Steeds weer kom ik Mermaid tegen als het gaat om het maken van diagrammen. Persoonlijk werk ik graag met (Plant)uml maar meestal moet ik diagrammen dan exporteren naar een afbeelding voordat ik het in de documentatie kan gebruiken.
Microsoft DevOps heeft ondertussen ondersteuning voor Mermaid, Github heeft nu ondersteuning voor Mermaid en aangezien dat twee platformen zijn die ik veelvuldig gebruik lijkt het me tijd om me eens te gaan verdiepen in Mermaid.
Dit artikel is eerder gepubliceerd op de website van Team Rockstars IT. Grote, online services zoals Netflix en Amazon doen het al jaren: Chaos Engineering, het in productie testen van bottlenecks en single point of failures met behulp van chaos. Dit kan op veel verschillende manieren: van het fysiek lostrekken van kabels tot het inbrengen van random gedrag in de code. De mate waarin je dit toepast is natuurlijk afhankelijk van veel factoren en heeft onder andere te maken met de gevolgen van downtime, of slechts deels werkende applicaties.
There are a lot of static site generators around and I have been using quite a bunch of them. While I used most of them for this (personal) blog, I have also used some for professional purposes like documenting software and for team and company-wide documentation. Especially Sphinx has proven itself to be quite useful.
I want to create an environment with the following requirements:
- Hosting in an Azure Web App
- Protected by Azure Active Directory
- Every project has it’s own documentation (no merge conflicts between teams)
- Use Sphinx but using other generators is possible
In this post I will show how to create a documentation platform which implements the requirements above with only a few lines of code.
It can be a challenge to implement new frameworks or tools in your daily life. Often it takes time to find out the quirks and best practices which can take time and even lead to doubts and abandoning frameworks. I have been using SpecFlow for a while now and I keep finding new ways to tackle issues and get cleaner code behind the specs (I am still having trouble creating clean & clear functional requirements though).
One of the things I keep bumbing into is using settings and sharing code between different specs. In the following example I will explain my latest find: using xUnit fixtures to get test settings and reusable api clients for multiple tests.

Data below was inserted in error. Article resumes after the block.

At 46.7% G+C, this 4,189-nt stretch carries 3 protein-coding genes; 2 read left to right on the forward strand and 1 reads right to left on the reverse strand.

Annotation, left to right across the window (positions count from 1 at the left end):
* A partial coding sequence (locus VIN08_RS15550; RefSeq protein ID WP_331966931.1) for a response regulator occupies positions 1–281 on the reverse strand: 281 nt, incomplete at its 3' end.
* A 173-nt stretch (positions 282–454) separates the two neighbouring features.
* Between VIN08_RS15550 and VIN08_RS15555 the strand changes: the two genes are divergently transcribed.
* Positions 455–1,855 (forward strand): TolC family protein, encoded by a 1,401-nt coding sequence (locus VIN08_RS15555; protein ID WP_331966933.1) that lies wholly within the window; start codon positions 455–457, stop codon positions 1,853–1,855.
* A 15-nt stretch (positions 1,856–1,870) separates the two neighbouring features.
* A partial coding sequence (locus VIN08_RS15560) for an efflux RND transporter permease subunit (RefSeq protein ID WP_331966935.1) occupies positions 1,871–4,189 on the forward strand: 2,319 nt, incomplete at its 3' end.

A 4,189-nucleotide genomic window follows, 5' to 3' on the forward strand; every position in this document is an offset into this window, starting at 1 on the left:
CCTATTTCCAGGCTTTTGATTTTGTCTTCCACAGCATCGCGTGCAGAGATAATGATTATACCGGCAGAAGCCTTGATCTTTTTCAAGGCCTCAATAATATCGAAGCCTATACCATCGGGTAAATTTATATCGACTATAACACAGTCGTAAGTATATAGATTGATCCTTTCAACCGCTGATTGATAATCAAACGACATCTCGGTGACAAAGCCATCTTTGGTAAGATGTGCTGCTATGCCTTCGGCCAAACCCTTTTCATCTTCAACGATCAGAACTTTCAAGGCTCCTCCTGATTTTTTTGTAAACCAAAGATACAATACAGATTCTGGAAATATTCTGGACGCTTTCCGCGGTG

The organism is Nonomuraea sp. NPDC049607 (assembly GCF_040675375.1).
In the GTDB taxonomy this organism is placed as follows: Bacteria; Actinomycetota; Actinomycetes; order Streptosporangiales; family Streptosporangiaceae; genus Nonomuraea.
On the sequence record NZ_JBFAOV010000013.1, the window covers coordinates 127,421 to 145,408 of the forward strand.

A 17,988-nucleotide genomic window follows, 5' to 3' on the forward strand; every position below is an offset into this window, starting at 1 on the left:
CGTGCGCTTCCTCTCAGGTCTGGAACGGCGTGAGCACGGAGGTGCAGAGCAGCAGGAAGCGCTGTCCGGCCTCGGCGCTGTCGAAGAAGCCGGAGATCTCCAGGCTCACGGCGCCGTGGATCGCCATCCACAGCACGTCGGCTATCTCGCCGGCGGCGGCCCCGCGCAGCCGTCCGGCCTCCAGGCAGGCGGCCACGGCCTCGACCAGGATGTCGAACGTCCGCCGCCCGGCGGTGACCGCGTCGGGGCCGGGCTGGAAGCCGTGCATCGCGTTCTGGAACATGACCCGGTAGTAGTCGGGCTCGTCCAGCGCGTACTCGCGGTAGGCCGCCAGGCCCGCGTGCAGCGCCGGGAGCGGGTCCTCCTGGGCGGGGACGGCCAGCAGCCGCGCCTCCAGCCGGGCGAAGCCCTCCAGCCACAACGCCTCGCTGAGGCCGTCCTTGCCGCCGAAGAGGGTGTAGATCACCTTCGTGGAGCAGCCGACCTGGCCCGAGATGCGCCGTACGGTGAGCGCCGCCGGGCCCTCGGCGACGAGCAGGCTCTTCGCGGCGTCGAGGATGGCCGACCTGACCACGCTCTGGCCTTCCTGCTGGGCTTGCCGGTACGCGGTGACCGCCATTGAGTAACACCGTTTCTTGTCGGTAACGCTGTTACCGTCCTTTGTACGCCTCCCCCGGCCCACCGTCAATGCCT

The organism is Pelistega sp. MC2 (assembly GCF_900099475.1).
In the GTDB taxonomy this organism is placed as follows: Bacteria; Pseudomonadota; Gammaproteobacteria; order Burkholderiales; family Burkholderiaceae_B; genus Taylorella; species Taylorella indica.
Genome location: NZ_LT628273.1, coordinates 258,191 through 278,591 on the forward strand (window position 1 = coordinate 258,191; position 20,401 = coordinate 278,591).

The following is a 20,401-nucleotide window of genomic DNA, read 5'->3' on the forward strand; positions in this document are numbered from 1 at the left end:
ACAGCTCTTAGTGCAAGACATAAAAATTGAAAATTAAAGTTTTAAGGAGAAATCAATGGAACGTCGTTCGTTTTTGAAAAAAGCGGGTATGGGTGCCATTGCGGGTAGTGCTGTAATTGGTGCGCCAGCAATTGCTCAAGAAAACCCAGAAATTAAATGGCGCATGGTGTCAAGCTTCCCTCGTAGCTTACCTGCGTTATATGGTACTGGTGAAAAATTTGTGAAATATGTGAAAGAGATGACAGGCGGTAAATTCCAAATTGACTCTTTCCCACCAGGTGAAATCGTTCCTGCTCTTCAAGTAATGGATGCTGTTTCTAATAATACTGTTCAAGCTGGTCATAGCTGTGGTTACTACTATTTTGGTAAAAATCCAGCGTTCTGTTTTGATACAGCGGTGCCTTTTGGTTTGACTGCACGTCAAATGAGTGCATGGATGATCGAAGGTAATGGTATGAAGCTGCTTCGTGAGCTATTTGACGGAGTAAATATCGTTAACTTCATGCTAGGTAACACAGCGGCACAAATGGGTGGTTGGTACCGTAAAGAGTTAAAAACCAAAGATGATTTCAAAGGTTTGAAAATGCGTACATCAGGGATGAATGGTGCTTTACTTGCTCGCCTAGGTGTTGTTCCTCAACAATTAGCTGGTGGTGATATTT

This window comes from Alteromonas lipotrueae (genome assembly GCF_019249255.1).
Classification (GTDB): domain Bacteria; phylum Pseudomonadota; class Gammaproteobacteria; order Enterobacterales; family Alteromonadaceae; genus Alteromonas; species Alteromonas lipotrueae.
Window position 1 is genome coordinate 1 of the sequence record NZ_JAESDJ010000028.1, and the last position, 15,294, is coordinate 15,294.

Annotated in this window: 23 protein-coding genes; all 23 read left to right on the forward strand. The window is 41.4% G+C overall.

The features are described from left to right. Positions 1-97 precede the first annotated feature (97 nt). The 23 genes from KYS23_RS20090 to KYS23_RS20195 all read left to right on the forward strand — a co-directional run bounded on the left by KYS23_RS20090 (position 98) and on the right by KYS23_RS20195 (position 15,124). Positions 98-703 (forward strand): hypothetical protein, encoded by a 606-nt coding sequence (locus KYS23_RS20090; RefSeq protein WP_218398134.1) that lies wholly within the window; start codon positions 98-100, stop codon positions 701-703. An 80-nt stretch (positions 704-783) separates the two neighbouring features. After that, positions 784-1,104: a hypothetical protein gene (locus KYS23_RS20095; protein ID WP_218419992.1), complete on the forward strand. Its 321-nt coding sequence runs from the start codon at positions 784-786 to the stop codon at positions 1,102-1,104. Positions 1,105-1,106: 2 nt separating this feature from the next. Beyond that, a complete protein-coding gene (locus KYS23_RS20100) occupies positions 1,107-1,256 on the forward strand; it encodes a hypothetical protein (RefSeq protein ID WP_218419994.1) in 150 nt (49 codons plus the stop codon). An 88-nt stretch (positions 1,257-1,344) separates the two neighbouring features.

My employee has developed an application which “scrapes” data from systems, processes it and sends it to a central database. This is a WinForms application with a few screens for configurations and inspections. I was looking into different approaches for a new version and dived into the options of using a Windows Service.
I forgot where the exact idea came from but at a certain point I thought: what if I can install Blazor as a UI for a Windows Service. I could configure, start and stop, basically do all kind of things with this service if I have a Blazor Interface. I read something about systemd services with .NET too, so I could even create a cross-platform version (not that there is any need for Linux, but just because I can).
Well, after a few hours, I got it working so, in this post I will show you how to create a cross-platform service that can be installed on Windows (Service) and Linux (systemd) and be managed with Blazor.
SpecFlow is a tool which can be used to describe test scenarios and automate the tests. Although I have been using SpecFlow for a while now I never used it for advanced examples where time might be an issue. Lets show a simple example scenario first. A scenario, written in Gherkin, looks like this: Scenario: Add simple item with due date Given the user enters "wash my car" And the user adds a due date of "1-1-2022" When the user saves the item Then the item "wash my car" is added to the list And the due date is "1-1-2022" This scenario is easy to implement, the item will be added and stored.
update (2019-11-08): added a bonus contribution from Bob, written in prolog Just recently I had to work on a huge flow-chart to determine farm types based on the animal transports to and from farm locations. I started out with a small proof of concept but didn’t like the way it turned out. I did some research and learned I was basically creating a so called arrow head (“Arrowhead” anti-pattern ).
In this blog I will try to explain how one can create clean and effective policies to retry API calls and have fallbacks when requests are failing. With Polly it is possible to create complex and advanced scenarios for error handling with just a few lines of code. This week I was connecting an eCommerce web application to an ERP system with REST APIs. There are multiple endpoints, all authenticated with OAuth.
My plan was to write a quick post about some cool things I found and learned this week but I just learned too much (as I do every week). Below are just the highlights, I will try and write more posts like this, especially if I get some cool comments :)
Read about a REST Client, Unit Testing, TFS and more in this post!